This is a Good Trouble season 3B premiere recap. Spoilers below.
As soon as we step into the Coterie, the heartbreak that the first half of Good Trouble‘s third season wrought is etched on the faces of our protagonists. One by one, over the dulcet sounds of Eric Carmen’s “All By Myself,” the women settle next to each other at the kitchen table and weep. Malika’s upset because her interest in polyamory — and, specifically, a relationship with Isaac and Dyonte — has left Isaac (possibly) disinterested in continuing a relationship with her. Davia’s upset because, just as she’s starting a new relationship with Matt, Dennis reappears, declaring that she’s his light. Mariana’s upset because she’s torn between Evan and the girls in the Byte Club. And, of course, there’s Alice, who walked out on a potential career-making opportunity and a potential relationship. Everyone’s crying and everyone’s miserable.
Well, everyone except for Callie, who skips up to the table, wishing everyone a good morning. Maia Mitchell’s Aussie accent slips out as she greets the other residents and it only serves to make her seem more bubbly by comparison.
Malika and Alice opt to spend the day commiserating together. We’ve gotten hints of the depths of Malika and Alice’s friendship throughout the series but we rarely get to see them spend one-on-one time together, so I relished this episode. Malika laments that she’s still hasn’t heard from Isaac. Alice reminds her that his silence means that their relationship isn’t over unlike her relationship with Ruby which, almost certainly, is dead in the water. She recalls Ruby stopping by her loft after she’d walked out of the CBTV workshop. She was so impressed by the courage Alice displayed by standing up for herself — it’s true, Alice has never been sexier than in that moment — and now she’s sure: she wants a relationship with Alice. But despite this being the very thing she’s wanted since she met Ruby, Alice stands up again and says no.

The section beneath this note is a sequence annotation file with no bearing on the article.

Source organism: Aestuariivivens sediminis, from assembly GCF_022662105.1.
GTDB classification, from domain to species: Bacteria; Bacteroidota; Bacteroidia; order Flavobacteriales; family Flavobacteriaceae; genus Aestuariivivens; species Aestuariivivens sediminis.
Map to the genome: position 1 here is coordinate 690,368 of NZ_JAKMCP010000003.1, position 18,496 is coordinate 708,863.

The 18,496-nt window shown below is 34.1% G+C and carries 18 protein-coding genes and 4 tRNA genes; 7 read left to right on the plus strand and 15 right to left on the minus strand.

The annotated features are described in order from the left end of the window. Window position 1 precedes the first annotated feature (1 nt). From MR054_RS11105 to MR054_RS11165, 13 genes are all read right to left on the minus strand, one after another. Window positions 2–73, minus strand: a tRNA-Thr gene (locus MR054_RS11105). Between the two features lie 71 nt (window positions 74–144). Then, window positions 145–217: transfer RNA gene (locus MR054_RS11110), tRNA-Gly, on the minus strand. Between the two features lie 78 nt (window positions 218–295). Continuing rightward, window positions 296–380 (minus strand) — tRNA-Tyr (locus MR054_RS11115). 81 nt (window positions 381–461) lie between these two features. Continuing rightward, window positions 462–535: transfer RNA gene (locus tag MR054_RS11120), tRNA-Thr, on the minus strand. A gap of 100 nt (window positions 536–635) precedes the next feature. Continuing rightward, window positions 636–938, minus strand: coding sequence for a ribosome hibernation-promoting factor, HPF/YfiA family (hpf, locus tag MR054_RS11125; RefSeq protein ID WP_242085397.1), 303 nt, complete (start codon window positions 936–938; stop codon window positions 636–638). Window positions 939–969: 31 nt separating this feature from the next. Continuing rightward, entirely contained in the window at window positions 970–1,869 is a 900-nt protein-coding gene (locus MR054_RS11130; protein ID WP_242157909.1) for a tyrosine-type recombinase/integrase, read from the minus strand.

“I didn’t just stand up for myself today, I stood up for all of us who’ve been called ‘diverse’ instead of our names… you know, valued for the optics we bring and not what we bring to the table… and I can’t believe I was standing alone. So I’m sorry but I’m not impressed with you and I can’t be in a relationship with someone who only has my back when nothing’s at stake,” Alice explained to a teary-eyed Ruby.
Malika assures Alice she did the right thing and the pair decide the sooth their broken hearts with edibles and a movie marathon. After Jerry McGuire concludes, Malika points out the parallels between Jerry’s story and Alice’s: both took a moral stand and walked out on their jobs. Malika stresses the that “It only takes one voice, at the right pitch, to start an avalanche,” which doesn’t sound that appealing to a stoned Alice (snow cones, however, sound delicious). Alice brushes aside the advice and looks for a movie that might address Malika’s situation but she’s convinced that no such movie exists.
“There is no movie where the heroine kisses two guys at the end. She doesn’t make it to the top of the Empire State Building and find two men waiting for her, totally down with the idea of sharing her in a complicated, yet open and mutually respectful way,” Malika admits.
Alice reminds Malika that Isaac loves her and that he’ll understand that this is something that she has to explore. But before they can delve into the foreign films section to find a movie with that message, they’re interrupted by a thud at the window. They tentatively (and hilariously) approach and discover that a bird has crashed into the Coterie window. Alice and Malika take the bird to the Coterie rooftop and compare reflect on how they’re like this little bird: sailing along happily — in a relationship or on a great career path — until they ran right into a closed window. But, as it turns out, the bird wasn’t hurt, just stunned, and when it recovers, it flies away. Alice and Malika are overjoyed — again, the scene is far funnier than I can do justice — and as they encourage their feathered friend to soar higher, Malika has an epiphany. She surmises that the bird was a sign and Alice sees the parallel too: they can get knocked down but, like the bird, they can get up again. The realization sends Alice and Malika back down to the Coterie kitchen to toast their realization some liquor and dance it out to Chumbawamba’s “Tubthumping.”
But just as they’re settling into their groove, Ruby interrupts with some news: Margaret Cho gave an interview to The Hollywood Reporter about the CBTV program and spilled all the tea. The story compelled the network to do a complete overhaul of the program, including firing Scott and allowing the talent to lead on creating sketches. Turns out, Alice was that voice, with the right pitch, and she started a much needed avalanche. Ruby invites Alice to rejoin the program. But does the open invitation mean that Alice is just going to return to the CBTV diversity workshop unscathed? Not exactly, according to Good Trouble Executive Producer Joanna Johnson.